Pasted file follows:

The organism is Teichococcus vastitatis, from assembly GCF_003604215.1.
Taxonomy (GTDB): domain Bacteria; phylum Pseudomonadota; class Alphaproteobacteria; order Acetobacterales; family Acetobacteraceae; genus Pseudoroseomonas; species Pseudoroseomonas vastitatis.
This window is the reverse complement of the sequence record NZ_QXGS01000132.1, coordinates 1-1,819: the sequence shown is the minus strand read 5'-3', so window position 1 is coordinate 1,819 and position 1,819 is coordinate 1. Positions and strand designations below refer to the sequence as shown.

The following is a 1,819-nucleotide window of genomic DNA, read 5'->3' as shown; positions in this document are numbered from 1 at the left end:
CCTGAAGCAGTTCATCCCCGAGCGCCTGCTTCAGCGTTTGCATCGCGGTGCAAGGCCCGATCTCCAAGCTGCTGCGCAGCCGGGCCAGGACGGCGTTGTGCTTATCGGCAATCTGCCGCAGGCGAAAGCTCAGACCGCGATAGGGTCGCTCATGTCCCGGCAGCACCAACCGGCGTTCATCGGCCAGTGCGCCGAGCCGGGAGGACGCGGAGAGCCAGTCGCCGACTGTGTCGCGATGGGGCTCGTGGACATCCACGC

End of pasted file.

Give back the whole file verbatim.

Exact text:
The organism is Teichococcus vastitatis, from assembly GCF_003604215.1.
Taxonomy (GTDB): domain Bacteria; phylum Pseudomonadota; class Alphaproteobacteria; order Acetobacterales; family Acetobacteraceae; genus Pseudoroseomonas; species Pseudoroseomonas vastitatis.
This window is the reverse complement of the sequence record NZ_QXGS01000132.1, coordinates 1-1,819: the sequence shown is the minus strand read 5'-3', so window position 1 is coordinate 1,819 and position 1,819 is coordinate 1. Positions and strand designations below refer to the sequence as shown.

The following is a 1,819-nucleotide window of genomic DNA, read 5'->3' as shown; positions in this document are numbered from 1 at the left end:
CCTGAAGCAGTTCATCCCCGAGCGCCTGCTTCAGCGTTTGCATCGCGGTGCAAGGCCCGATCTCCAAGCTGCTGCGCAGCCGGGCCAGGACGGCGTTGTGCTTATCGGCAATCTGCCGCAGGCGAAAGCTCAGACCGCGATAGGGTCGCTCATGTCCCGGCAGCACCAACCGGCGTTCATCGGCCAGTGCGCCGAGCCGGGAGGACGCGGAGAGCCAGTCGCCGACTGTGTCGCGATGGGGCTCGTGGACATCCACGC